Dustin Finkel of Ka-Pop!Snacks: “Entrepreneurship is lonely”

Healthy snacking is a way of life for my family and me. I have been essentially paleo since 2008, and the only grains we keep in our pantry are ancient grains. We purchased these grains because they are densely nutritious, naturally gluten-free, incredibly sustainable, and never genetically modified. Crash that with the fact that we […]

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Healthy snacking is a way of life for my family and me. I have been essentially paleo since 2008, and the only grains we keep in our pantry are ancient grains. We purchased these grains because they are densely nutritious, naturally gluten-free, incredibly sustainable, and never genetically modified. Crash that with the fact that we were incredibly frustrated with the available ‘good for you’ snacking options out there that were misrepresenting their real health credentials and had a taste that would NEVER be kid-approved!

As a part of our series called “Meet The Inventors”, I had the pleasure of interviewing Dustin Finkel of Ka-Pop! Snacks.

Dustin began his career as an investment banker and equity research analyst at Goldman Sachs but realized his true passion was for building businesses in the food and nutrition categories. Following his MBA from Kellogg School of Management at Northwestern University, he shifted into general management, marketing, operations, and sales roles for both large and small companies in the conventional CPG and natural foods space. Dustin worked for General Mills (where he launched the first nationwide Gluten-Free product — Chex), Famous Brands, and Abbot nutrition before starting MacGray, LLC specializing in providing leadership, strategy, marketing, financial, and valuation services to food companies, as well as Private Equity groups looking to invest in the food space. In this role, Dustin has served as interim CEO & CMO, advisor, and board member to numerous natural foods companies for well recognized companies across the country. This experience led him to start his own business, Ancient inGRAINed Snack, Co, and the launch of Ka-Pop! Snacks in 2018. Ka-Pop! is the first national brand of 100% ancient grain salty snacks, and its line of chips & puffs are making a significant impact in the world of natural foods. Fueled by its incredible taste, impeccable health credentials, fun branding, and successful Shark Tank experience, Ka-Pop! is now one of the fastest-growing snack brands in the United States.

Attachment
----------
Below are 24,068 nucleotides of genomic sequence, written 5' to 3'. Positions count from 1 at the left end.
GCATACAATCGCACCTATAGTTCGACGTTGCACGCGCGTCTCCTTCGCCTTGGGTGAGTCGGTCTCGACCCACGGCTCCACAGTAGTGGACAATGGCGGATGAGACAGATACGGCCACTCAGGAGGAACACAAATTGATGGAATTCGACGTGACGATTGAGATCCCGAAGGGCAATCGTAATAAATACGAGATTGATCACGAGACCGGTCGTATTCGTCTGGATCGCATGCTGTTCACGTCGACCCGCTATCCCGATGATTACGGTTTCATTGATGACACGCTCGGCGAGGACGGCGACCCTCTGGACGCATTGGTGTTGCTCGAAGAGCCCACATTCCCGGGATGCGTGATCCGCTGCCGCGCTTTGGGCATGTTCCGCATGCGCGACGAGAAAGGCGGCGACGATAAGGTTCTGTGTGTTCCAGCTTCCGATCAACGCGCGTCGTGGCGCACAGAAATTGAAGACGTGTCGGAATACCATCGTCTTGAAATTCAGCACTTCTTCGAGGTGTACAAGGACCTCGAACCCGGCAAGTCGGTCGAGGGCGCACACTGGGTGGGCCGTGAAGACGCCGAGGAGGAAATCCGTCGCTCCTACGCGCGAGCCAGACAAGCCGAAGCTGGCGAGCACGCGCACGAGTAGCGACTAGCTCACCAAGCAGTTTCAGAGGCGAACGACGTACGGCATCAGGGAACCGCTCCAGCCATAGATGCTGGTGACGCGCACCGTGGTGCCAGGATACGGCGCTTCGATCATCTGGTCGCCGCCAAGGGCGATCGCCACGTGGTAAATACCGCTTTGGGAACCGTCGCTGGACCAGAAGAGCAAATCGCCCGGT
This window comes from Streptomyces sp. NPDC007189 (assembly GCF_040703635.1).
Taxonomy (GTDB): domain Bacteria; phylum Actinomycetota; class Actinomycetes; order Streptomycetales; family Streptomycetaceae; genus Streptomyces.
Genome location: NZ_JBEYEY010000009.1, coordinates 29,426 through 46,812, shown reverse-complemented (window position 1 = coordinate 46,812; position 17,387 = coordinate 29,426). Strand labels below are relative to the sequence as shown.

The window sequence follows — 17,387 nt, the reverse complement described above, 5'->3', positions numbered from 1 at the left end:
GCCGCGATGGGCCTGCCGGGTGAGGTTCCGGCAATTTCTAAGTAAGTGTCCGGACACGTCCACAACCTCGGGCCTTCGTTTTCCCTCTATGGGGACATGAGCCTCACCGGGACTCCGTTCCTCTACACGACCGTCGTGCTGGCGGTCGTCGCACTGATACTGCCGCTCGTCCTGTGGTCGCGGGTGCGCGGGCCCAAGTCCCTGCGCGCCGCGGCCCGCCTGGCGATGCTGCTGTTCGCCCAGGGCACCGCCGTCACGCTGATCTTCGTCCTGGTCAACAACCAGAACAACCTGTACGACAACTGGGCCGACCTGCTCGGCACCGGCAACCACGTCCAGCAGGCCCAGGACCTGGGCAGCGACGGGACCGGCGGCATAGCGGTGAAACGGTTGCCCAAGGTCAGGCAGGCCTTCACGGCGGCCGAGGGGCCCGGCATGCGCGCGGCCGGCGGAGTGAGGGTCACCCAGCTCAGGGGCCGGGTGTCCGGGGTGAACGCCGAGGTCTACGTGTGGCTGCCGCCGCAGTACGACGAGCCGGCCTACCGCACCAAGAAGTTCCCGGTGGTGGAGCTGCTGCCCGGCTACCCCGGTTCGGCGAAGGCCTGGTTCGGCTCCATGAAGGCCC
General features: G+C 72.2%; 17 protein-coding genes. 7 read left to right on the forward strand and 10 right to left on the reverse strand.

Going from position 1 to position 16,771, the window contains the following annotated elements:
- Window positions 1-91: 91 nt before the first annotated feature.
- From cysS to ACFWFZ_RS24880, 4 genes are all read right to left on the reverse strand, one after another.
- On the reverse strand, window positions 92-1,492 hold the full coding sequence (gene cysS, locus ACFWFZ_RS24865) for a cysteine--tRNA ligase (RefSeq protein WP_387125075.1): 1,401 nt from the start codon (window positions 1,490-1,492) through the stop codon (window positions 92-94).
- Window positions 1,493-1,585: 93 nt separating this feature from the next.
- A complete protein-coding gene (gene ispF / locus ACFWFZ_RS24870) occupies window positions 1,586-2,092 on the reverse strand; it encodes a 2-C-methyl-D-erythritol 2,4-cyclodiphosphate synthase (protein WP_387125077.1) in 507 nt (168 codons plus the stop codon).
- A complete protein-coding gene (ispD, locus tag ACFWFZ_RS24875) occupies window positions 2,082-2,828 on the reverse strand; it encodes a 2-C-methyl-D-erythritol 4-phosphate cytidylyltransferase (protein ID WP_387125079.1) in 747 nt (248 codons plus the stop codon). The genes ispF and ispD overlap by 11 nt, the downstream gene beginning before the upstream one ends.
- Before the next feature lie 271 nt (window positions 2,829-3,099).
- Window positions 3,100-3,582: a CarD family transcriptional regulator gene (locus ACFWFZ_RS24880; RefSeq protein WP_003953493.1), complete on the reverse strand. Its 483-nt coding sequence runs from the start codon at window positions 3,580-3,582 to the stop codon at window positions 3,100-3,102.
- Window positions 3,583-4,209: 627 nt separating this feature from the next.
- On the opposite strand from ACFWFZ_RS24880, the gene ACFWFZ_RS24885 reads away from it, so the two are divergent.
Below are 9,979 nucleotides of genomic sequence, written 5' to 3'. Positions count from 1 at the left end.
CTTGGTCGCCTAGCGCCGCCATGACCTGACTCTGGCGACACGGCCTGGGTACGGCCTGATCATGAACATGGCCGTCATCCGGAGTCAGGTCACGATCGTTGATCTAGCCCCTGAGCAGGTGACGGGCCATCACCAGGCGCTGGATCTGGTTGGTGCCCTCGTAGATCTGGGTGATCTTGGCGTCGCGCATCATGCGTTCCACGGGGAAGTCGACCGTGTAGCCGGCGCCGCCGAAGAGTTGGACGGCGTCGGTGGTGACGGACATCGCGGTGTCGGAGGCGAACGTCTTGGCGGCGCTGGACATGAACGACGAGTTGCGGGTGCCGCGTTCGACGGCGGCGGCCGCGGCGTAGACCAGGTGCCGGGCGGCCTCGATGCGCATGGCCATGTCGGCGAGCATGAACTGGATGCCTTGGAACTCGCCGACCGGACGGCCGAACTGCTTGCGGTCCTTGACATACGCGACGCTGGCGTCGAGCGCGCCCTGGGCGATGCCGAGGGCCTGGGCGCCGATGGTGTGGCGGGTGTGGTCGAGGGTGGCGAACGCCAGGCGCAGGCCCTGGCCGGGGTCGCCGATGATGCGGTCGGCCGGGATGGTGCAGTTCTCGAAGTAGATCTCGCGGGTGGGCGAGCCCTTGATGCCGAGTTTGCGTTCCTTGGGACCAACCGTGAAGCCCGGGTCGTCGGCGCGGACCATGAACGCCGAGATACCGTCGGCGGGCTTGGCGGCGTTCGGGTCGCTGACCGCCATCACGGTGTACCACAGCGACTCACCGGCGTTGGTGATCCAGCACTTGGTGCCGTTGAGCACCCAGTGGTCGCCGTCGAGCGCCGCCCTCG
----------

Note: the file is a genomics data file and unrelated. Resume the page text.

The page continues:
Dustin is a community service leader, and participant, a competitor in multiple sporting events, an avid crossfitter and is passionate about food and healthy eating.

Thank you so much for doing this with us! Before we dive in, our readers would love to learn a bit more about you. Can you tell us a bit about your “childhood backstory”?

My childhood centered around sports and athletics. All my memories seem to be tied to my experiences on a field, on-court, or in the water. It was year-round sports living in Los Angeles, and very early on, I attended sports camps in both Maine and California. I thrived in the competitiveness of athletics, and it shaped my point of view on just about everything. I learned that the hard work put in outside of practice & games is what enhanced my game. I found that physical conditioning was accelerated through eating healthy. I also learned that I was only as strong as my team and the leadership it required to rally everyone around you. I’m still actively engaged in competitive and recreational sports today — from CrossFit training to coaching my sons’ soccer teams!

Can you please give us your favorite “Life Lesson Quote”? Can you share how that was relevant to you in your life?

I have two that I live by. From a business standpoint, I have the following quote quite literally in my email signature by Thomas Edison: “Vision without execution is hallucination.” I think that this is critical as an entrepreneur. What got Ka-Pop! to this point is simply that my team out-executed, out-hustled, and out-worked everyone. We brought that relentless passion for execution excellence to every single aspect of our business — no matter how large or small.

From a personal standpoint, I have re-read many times Steven Covey’s 7 Habits of Highly Effective People. He talks extensively about this quote: “Between stimulus and response, there is a space. In that space lies our freedom and our power to choose our response. In our response lies our growth and our happiness.” In my younger life, I didn’t allow that space to exist. Now, I spend much of my time finding ways to expand that space. Meditation, breathing, time-outs, and practiced listening has been incredibly influential in my journey to improve my happiness and positive impact.

Is there a particular book, podcast, or film that made a significant impact on you? Can you share a story or explain why it resonated with you so much?